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The Kalaidzhis an ancient community have recently caught media attention for their traditional beliefs and customs. If one visits the town of Stara Zagora in Bulgaria on the first Saturday of Orthodox Christian Lent, one would be amazed to see the whole town busy with merry making. People gather there to dance, have drinks and foods and chat with each other.
Gold flashed on necks, fingers, ears and teeth.
Meet the tinkers of Thrace, semi-nomadic Roma who in the early 21st century are among the few in Europe hewing to ancient ways. A woman may govern Germany and men in Sweden may care for infants.
But in this corner of southeastern Europe, that thinking is quite foreign, with — so far — limited impact. Technically, the young women at this traditional St. But it is at this fair, held each year on the first Saturday of Orthodox Christian Lent, that the Kalaidzhi as the estimated 18, Thracian tinkers are known conduct the complex negotiations on a bride price that traditionally lead to marriage.
The identity of this semi-nomadic Roma group is based on the ancient craft of its menfolk: producing and repairing pots, pans and caldrons. For centuries, these smiths have scattered in ones or twos in Bulgarian villages to practice this craft, and they get together rarely for events like the St. This is therefore one of the few opportunities for teenagers to meet other Kalaidzhi — and potential spouses.
Dating is not really an option when teenage boys and girls are forbidden to meet without an adult. Marriage outside the group is equally taboo.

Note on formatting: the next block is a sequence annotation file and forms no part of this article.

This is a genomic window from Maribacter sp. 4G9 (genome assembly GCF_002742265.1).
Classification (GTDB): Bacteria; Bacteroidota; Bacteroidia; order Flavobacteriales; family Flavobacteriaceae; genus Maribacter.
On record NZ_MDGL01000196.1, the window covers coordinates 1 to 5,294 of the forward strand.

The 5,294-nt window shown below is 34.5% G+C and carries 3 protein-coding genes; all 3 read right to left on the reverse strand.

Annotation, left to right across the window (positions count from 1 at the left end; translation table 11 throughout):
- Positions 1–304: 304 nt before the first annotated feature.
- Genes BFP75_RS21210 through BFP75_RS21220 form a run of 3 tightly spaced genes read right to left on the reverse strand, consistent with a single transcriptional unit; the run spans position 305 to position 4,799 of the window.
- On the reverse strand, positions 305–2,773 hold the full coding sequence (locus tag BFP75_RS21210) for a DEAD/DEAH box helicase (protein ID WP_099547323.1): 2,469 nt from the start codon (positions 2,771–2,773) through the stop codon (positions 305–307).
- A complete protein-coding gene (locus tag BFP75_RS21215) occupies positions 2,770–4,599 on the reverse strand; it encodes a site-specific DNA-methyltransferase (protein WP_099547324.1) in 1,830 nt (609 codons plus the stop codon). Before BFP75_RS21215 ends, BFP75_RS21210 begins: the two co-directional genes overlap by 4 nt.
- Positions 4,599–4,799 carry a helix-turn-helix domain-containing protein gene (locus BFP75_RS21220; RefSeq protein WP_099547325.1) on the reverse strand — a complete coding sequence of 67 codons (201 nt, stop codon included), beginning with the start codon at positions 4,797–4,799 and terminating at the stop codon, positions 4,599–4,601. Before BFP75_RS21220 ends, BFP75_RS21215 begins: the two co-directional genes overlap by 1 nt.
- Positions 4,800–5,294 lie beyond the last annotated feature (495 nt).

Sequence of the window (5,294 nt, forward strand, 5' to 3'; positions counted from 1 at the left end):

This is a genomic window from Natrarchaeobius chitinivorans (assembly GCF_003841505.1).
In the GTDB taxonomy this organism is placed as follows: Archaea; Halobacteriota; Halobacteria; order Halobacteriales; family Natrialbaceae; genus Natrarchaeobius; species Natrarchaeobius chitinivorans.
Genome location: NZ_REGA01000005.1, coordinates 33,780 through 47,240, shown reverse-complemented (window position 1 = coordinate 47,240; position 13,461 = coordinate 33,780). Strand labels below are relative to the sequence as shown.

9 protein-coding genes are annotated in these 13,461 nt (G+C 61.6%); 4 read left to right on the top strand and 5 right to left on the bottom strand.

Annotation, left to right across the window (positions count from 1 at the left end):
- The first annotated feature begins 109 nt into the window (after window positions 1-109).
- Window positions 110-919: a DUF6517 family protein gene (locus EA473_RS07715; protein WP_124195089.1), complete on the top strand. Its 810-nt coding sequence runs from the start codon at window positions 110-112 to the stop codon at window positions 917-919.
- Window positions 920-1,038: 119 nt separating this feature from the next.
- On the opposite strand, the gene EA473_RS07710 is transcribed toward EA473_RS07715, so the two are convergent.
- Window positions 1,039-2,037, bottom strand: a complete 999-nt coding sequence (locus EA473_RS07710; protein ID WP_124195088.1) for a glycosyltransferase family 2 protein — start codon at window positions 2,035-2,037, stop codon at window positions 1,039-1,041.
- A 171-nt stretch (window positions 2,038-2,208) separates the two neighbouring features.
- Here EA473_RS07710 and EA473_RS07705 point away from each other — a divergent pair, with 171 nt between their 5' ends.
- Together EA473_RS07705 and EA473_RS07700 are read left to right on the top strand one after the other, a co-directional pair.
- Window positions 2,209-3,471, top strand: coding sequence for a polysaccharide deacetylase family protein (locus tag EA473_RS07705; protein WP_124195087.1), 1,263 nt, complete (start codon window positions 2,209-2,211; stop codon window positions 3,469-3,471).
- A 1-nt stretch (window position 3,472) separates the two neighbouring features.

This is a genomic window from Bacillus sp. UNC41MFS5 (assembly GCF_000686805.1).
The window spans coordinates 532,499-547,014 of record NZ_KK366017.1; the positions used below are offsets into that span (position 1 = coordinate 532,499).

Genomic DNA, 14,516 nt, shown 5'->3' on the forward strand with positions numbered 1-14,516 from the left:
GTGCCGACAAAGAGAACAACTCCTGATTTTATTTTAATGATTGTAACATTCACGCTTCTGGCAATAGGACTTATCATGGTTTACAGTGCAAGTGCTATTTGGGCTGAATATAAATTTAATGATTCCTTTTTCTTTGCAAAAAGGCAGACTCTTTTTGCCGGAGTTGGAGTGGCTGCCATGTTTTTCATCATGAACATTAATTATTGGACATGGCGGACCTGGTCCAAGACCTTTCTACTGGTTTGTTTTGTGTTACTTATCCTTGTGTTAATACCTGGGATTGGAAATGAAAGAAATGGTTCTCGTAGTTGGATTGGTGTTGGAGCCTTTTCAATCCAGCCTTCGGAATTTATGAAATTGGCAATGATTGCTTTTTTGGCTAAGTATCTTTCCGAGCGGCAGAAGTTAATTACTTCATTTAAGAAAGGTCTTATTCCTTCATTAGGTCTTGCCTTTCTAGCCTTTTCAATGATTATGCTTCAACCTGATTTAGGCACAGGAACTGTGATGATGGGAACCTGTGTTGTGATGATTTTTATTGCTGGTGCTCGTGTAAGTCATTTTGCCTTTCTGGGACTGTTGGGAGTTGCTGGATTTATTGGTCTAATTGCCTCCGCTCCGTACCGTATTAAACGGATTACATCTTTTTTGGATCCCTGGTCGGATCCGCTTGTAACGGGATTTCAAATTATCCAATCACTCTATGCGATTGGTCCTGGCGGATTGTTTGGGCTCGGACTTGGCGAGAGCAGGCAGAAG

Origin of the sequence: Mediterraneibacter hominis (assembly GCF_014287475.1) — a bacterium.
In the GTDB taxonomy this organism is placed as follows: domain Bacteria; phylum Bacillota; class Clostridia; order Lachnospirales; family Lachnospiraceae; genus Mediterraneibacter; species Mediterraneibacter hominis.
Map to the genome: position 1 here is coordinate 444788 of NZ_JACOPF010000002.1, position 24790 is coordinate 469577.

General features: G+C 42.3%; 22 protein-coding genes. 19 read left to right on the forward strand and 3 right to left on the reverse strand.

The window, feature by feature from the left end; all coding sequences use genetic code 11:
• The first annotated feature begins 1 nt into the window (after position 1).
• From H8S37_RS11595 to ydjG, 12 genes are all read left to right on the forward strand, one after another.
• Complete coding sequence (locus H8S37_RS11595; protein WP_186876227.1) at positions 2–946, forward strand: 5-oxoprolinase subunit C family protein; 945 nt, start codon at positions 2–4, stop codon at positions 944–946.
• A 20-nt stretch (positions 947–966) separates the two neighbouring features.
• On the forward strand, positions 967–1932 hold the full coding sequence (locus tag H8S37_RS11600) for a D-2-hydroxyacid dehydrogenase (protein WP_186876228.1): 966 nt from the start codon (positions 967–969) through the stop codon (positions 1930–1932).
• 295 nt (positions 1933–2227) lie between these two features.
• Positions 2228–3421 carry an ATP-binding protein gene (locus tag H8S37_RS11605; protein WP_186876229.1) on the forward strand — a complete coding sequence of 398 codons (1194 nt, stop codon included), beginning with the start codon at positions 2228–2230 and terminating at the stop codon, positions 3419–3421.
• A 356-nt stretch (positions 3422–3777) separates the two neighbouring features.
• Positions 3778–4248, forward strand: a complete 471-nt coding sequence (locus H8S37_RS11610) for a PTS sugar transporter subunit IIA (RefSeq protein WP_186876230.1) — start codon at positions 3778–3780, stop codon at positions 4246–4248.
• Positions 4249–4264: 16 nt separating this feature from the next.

In bulgaria, a tradition meets new realities
Leaning against his car, surveying the scene, Hristos Georgiev, 18, was pleased to be wrapping up negotiations with the father of Donka Dimitrova, an year-old he expected to marry weeks later. He said he saved the money working construction in Cyprus.
Good looks nevertheless command a price. Georgiev said, within easy earshot of his prospective bride.
Others said a great beauty might fetch 40, levs. Dimitrova, who unlike less educated Bulgarian Roma girls recently completed a landscaping course.
Her cousin Todorka was blunt. They can still find another better one 10 days later. How often true bride theft occurs is not clear.
Young people said it is often a face-saving family story when a daughter elopes. They are wives, mothers and assistant tinsmiths.
Education has not been a priority: the Open Society found in that one in five Bulgarian Roma women are illiterate — almost double the share among men. Only 10 percent of Bulgarian Roma women have secondary education, according to the World Bank, compared with 16 percent for the men.
However, support for marriage traditions is waning. A study by Amalipe, a nongovernmental organization in Bulgaria, found that 52 percent of Roma opposed parents' choosing the spouse of their children, with 35 percent in favor.
Only 18 percent of Roma supported the bride price; 69 percent rejected it. Kalaidzhi are among the most tradition-bound of Roma.
But even they are changing — to the distaste of elders like Ivan Kolev, Now they go around like Bulgarians. Indeed, Vlado Drinkov, a rare ethnic Bulgarian at the fair, selling grilled meat and beer, scoffed at the Roma traditions.
Subtle shift at the gypsy bride market
It is modern economics, not ethics, that are bringing change. With cheap pots and pans from China widely available, smithing is a dying craft. The strongest remaining custom is for copper stills for brewing rakia, strong grape brandy that villagers make at home to avoid the E.
In the village of Prohorovo, the parents of Todorka Dimitrova, 18, divide the labor of life: her father, Vasil, 52, does the tinsmithing and cares for the animals. Her mother, Petrana, 50, cooks and tends the house and vegetable garden. In Bulgarian houses, they can go wherever they want. Here they sleep at home.
Still, Ms. Dimitrova, an impish tomboy with an intelligence beyond her fifth-grade education, has already influenced her options. He was cold and childish. He and Ms. Dimitrova spoke by phone for eight months before meeting last year at St. Dimitrova said. Out of earshot of her parents, she confided a more radical option.